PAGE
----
SAR1.2513.024.933.783.310.148.422.612.002.22
pH7.748.298.018.010.197.648.628.088.090.22
EC1277.002280.001552.551503259.62412.001087.00733.11718.50247.86
SO42−57.78448.94158.41123.05111.564.08164.1253.7448.8539.55
HCO389.24479.01292.43281.91108.27103.73355.75215.54195.2666.82
CO32−4.5030.0013.9213.28.293.0018.007.676.454.21
Cl139.53268.85185.22190.5834.7034.03125.9271.3768.0731.63
NO322.9983.2942.0635.8820.015.7039.4115.8313.709.54
TDS724.841643.471003.491007.91249.21295.12736.75513.92488.84165.30
WQI52.0067.0061.8262.004.6068.0087.0079.3380.006.82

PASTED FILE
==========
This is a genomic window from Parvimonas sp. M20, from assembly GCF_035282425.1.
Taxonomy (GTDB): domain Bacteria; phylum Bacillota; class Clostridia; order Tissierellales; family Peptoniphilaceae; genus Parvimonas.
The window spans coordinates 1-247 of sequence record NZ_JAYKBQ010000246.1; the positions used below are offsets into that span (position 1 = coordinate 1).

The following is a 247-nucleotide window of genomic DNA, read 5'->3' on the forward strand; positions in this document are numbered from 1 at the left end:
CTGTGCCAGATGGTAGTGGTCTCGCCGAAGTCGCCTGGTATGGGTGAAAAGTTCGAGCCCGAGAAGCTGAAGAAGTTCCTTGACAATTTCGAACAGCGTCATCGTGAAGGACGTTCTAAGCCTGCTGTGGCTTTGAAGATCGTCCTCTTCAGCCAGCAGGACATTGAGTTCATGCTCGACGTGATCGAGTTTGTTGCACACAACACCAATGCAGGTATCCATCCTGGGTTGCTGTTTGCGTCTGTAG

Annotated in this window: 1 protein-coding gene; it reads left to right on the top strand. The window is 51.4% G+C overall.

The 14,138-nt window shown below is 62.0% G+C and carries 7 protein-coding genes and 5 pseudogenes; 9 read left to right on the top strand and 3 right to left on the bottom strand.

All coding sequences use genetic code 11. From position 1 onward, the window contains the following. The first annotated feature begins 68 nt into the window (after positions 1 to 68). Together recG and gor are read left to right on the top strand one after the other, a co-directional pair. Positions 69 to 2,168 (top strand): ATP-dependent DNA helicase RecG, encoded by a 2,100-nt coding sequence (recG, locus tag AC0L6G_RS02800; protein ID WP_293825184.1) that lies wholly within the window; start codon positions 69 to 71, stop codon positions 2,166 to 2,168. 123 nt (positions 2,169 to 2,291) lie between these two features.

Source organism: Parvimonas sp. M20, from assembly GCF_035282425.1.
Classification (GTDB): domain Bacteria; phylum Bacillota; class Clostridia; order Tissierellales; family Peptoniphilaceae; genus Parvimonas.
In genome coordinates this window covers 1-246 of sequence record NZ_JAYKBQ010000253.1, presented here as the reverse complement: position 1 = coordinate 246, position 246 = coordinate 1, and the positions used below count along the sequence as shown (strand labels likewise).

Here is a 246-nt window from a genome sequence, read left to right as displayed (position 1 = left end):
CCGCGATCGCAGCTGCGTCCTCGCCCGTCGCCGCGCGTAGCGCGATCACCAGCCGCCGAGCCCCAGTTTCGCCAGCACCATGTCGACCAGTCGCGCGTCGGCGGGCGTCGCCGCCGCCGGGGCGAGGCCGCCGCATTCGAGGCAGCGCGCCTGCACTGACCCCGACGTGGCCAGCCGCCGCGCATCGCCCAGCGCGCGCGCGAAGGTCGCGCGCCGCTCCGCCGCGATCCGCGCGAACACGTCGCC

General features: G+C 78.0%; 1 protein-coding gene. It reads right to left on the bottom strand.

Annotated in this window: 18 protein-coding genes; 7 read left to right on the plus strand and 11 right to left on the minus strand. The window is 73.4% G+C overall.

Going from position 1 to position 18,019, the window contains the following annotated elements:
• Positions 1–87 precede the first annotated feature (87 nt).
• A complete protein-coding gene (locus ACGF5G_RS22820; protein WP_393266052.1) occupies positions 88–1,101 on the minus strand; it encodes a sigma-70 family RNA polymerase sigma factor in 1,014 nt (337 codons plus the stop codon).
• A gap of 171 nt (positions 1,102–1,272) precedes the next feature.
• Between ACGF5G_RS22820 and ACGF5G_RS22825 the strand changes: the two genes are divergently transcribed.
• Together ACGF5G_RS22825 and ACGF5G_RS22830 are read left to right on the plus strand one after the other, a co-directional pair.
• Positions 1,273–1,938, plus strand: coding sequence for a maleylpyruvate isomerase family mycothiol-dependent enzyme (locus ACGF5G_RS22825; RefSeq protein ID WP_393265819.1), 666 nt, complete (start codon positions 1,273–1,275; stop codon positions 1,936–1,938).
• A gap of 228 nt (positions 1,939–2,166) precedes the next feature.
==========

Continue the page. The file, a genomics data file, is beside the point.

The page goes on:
Units: ion concentration (mg/L), pH (Standard Units), EC (µS/cm), TDS (mg/L). WQI: water quality index (non-dimensional). S.D. indicates standard deviation; n indicates number of water samples by cluster.
Table 6. Summary of the principal component analysis (PCA) loading after Varimax rotation.
Table 6. Summary of the principal component analysis (PCA) loading after Varimax rotation.
VariablesComponent Matrix
PC1PC2PC3
Temperature−0.9540.063−0.043
Ca2+−0.1290.981−0.176
Mg2+−0.1620.1840.926
Na+−0.870−0.228−0.110
K+−0.173−0.1530.951
TH (CaCO3)−0.1670.9630.029
SAR−0.236−0.760−0.174
pH0.021−0.831−0.226
EC−0.9840.046−0.056
SO42−−0.2320.154−0.782
HCO3−0.230−0.1070.705
CO32−−0.249−0.1910.107
Cl−0.9300.067−0.074
NO3−0.253−0.131−0.077
TDS−0.9880.006−0.046
WQI0.960−0.0130.060
Eigenvalue3.00161.72171.2815
Variability (%)56.3118.5310.26
Cumulative (%)56.3174.8485.10